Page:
All of the furniture and rooms in Leonardo Di Chiara’s tiny house fold, swing and pivot into the walls so when closed the space is absent of color, like a whiteboard perfect for the creative process of a young architect. Calling it aVOID in reference to the hollow shell it can morph into, Di Chiara says it’s more aspirational than a reflection of his not-yet-hyper-minimalist lifestyle.
He wanted an uncluttered lifestyle but he also wanted to be mobile and to live in a big city. His solution, to build a row house on wheels. Di Chiara has currently wedged his row house between two tiny houses on the campus of the Bauhaus Archiv in Berlin where Van Bo Le-Mentzel, designer of the “one square meter” house, has organized a tiny living experiment.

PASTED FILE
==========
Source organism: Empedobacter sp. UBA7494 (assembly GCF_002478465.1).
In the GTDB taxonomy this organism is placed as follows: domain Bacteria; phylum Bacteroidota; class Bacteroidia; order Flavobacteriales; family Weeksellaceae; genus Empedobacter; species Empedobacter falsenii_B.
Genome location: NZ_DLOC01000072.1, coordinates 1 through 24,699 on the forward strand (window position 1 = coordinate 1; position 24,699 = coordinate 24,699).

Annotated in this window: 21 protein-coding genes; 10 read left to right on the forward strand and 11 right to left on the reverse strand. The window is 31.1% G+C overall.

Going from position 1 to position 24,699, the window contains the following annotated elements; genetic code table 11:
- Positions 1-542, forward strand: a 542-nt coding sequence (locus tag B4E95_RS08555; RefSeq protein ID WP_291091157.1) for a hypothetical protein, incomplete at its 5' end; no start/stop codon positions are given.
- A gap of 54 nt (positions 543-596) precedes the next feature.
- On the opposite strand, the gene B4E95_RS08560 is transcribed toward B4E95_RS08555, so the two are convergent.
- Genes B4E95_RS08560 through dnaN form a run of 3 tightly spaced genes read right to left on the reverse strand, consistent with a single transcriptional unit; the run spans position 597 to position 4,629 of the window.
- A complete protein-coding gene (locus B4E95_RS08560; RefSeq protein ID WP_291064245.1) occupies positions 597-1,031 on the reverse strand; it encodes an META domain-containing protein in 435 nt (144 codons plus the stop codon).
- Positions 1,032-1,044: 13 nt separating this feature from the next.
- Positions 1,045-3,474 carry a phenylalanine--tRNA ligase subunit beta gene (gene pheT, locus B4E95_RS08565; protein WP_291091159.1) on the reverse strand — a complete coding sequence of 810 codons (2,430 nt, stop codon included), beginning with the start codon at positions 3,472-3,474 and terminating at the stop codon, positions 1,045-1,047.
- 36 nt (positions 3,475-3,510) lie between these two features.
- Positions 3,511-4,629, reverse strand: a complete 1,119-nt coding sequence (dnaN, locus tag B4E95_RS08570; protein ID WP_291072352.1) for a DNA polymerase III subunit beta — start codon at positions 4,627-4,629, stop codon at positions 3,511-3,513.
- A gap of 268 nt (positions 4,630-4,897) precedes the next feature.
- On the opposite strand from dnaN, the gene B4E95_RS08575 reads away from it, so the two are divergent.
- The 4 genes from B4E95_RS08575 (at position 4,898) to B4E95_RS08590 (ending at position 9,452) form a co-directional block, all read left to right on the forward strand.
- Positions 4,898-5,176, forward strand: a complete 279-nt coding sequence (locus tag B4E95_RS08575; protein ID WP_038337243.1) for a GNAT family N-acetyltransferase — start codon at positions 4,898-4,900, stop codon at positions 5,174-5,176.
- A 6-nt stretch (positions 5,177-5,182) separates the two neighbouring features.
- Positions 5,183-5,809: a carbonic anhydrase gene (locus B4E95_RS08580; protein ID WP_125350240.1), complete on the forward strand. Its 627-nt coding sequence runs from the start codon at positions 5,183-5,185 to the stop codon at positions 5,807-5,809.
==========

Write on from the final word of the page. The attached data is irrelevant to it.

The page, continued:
Di Chiara hopes to continue the experimenting when he moves to Milan. His idea is to create a prototype for a Migratory Neighborhood that could be replicated across Europe so urban nomads like himself could find temporary places to park their homes in schools (during the summer), parks (in winter), abandoned lots, etc. He sees it as a win win for cities eager to keep eyes on the street in isolated or temporarily unused parts of town.